It's unclear whether this was simply an unfinished walk-out basement (built on a fairly steep slope) or an actual crawl.  If it was a crawl then typically the walls farther up the hill would not have gone down to the same level as the bottom section.  This means that when the basement was dug the footings would have been undermined.  That is the concern.

Of all the preposterous assumptions of humanity over humanity, nothing exceeds most of the criticisms made on the habits of the poor by the well-housed, well-warmed, and well-fed.  --Herman Melville

This was a crawl space and (post #215037, reply #6 of 7)

This was a crawl space and not basement. In the front of the house there is still a little crawl space. Its only at the back of the house that the crawl space has been converted.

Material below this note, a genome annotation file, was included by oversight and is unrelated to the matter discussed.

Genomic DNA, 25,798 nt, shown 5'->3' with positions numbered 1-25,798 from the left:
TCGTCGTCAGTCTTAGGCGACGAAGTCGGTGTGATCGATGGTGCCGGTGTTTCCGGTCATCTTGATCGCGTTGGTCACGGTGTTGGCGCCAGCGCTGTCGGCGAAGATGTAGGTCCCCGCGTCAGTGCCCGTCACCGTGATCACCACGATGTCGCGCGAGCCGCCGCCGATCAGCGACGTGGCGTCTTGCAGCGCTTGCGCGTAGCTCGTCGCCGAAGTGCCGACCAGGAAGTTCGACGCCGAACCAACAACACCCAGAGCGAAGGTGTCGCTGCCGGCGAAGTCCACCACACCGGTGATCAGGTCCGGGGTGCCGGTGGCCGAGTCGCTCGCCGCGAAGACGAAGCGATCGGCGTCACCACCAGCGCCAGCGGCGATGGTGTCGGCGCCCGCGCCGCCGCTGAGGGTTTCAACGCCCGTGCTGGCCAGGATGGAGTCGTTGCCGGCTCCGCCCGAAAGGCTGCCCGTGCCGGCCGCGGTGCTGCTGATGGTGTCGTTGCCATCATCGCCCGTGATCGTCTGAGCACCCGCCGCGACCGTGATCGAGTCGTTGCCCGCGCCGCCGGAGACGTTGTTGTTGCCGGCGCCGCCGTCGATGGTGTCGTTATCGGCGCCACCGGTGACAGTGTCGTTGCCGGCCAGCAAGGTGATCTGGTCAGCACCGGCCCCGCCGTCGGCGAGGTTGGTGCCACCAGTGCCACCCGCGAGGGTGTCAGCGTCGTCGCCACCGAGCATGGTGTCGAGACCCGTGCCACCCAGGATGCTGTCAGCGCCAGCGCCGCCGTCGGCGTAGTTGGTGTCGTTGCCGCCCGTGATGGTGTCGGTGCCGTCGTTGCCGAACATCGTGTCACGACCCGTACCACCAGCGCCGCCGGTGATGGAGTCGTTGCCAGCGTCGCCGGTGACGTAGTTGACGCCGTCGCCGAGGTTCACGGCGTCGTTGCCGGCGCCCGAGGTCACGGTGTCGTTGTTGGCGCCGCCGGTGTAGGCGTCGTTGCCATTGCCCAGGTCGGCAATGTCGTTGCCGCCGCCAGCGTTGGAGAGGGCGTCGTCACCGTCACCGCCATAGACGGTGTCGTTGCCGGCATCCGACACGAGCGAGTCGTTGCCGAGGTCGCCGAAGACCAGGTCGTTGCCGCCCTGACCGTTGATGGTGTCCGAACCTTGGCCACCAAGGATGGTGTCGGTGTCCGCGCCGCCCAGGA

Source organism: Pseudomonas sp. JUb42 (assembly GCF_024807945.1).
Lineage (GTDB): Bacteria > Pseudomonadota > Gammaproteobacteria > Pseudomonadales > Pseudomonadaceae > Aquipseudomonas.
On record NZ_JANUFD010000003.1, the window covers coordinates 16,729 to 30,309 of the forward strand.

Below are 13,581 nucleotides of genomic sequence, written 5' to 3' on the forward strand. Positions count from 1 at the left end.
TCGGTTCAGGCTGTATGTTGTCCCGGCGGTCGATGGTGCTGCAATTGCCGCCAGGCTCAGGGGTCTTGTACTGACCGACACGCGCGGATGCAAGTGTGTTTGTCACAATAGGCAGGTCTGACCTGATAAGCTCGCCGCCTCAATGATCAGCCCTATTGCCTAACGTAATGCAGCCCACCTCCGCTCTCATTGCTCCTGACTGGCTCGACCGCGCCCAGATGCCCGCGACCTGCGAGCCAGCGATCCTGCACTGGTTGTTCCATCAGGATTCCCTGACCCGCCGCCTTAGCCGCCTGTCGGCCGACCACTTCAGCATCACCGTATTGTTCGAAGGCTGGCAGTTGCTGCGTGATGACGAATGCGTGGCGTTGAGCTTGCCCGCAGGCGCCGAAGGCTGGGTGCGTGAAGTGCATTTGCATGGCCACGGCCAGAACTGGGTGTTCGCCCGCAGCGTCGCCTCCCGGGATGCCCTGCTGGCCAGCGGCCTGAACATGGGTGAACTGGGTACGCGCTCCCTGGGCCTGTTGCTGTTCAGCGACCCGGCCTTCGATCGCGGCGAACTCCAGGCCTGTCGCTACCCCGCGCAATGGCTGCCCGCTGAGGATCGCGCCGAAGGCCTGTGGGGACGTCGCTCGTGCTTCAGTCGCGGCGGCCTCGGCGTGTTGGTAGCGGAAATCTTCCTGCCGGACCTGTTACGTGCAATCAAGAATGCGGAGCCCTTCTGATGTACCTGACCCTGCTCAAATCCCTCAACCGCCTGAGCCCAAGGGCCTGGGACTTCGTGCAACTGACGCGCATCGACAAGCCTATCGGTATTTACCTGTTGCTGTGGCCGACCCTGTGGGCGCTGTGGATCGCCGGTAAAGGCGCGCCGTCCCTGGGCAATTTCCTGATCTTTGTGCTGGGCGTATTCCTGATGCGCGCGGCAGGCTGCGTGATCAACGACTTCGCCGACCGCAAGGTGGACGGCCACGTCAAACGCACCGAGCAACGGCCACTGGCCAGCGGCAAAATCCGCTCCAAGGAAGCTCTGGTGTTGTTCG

It seems like you've put the (post #215037, reply #7 of 7)

It seems like you've put the cart before the horse. You should never have bought this house. All your inspections have told you nothing that matters to the condition of the house or what hidden work was done. The fact that there were no permits issued should be all the warning you needed. In Florida the lack of a permit does not preclude you, the new owner, for responsibilty for the work. If it's the same where you live the building department could force you to return the space to its original condition and make you get a permit to do that! Also in Florida if a seller or agent does not disclose issues like yours you can sue for your money and attorney fees back. I'd confront the agent and demand  your money back. Failing that run  to a good real estate lawyer.

Florida Licensed Building Contractor, 45 years experience in commercial remodeling, new homes, home remodeling and repairs and all types building maintenance.